I’m one of many folks that are taking part in the 2nd Annual D-Blog Week that Karen Graffeo at Bitter Sweet is so kindly hosting on her website this week. If you haven’t heard of it – check it out - see what we’re all doing – and perhaps get involved – come on don’t be shy!
The topic today is about “ admiring our differences “ – and at first I was stumped by this topic (I never did well with assignments at school) and then I realised that I had written something similar a few weeks ago (Dear Parents of Diabetic Children) without even knowing that I’d be writing a similar story again this week. My mind was aflame with ideas of who I admired the most out of the many diabetics that I have met over the years since I discovered the D-OC. There are so many, but I think what has struck me the most over the year is the parents of diabetic children that I had come to admire the most . Why? Well, my parents (mainly my Mum – as my Dad was working) that did the best that they could with what information was available when I was diagnosed with diabetes in the 60’s. They were pretty well in the dark with no online groups for them to join up to like we have today, so they did the best they could that was provided by CDA/ADA and the hospital that took care of my diabetes in Ottawa. Personally, I think they did pretty well even when they tried to hide away the sweets from me in the top cupboard (I took my shoes off before getting on the counter tops to retrieve those goodies – me who is afraid of heights – the call of the “unforbidden” won over my fear).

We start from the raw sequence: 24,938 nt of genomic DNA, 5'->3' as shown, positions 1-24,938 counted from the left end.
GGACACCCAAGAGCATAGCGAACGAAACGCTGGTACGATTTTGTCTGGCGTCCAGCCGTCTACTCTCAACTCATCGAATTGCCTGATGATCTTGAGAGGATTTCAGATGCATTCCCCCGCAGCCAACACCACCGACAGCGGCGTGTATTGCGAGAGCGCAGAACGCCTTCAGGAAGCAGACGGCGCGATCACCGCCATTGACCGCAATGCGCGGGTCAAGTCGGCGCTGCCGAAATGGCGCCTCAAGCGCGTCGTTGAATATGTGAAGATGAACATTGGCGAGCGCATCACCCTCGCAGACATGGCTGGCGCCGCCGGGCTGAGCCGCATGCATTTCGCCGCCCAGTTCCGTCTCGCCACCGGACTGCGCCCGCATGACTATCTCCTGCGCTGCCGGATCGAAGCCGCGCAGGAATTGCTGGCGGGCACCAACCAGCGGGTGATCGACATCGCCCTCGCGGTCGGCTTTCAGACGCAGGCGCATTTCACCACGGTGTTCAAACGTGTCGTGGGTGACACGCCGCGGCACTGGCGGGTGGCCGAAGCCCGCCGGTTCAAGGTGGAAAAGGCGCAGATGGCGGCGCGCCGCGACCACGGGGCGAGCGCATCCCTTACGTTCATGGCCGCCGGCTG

Nowadays, parents of diabetic children have so many tools at their disposal – so I sometimes think it is more scary for the parents seeing their children’s blood sugars (BG) going up and down like a roller coaster ride and the fear that because of that horrible things will befall them (loss of eyesight, kidney, etc). I wonder if sometimes having too much information isn’t a good thing. I mean, my parents didn’t have all those tools, but in the end, I’ve turned out okay. Yes, maybe I’m abit of a screw ball with my fantasy of wearing a cape/mask – but it works for me.
So, to all you D-parents out there – and you know who you are – I raise a toast to you in your everyday challenge to ensure your little one(s) are living the most out of their life. If you love them and let them be who they are without stifling them, they will turn out fine. I still wonder if my Dad was happy with my spending the CSB’s he’d saved for my “further education” on a motorcycle instead – I know I was pleased as a little kitten <lol> – and I’m still alive despite a few miscalculations on a sharp turn in the road at “x” amount of speed!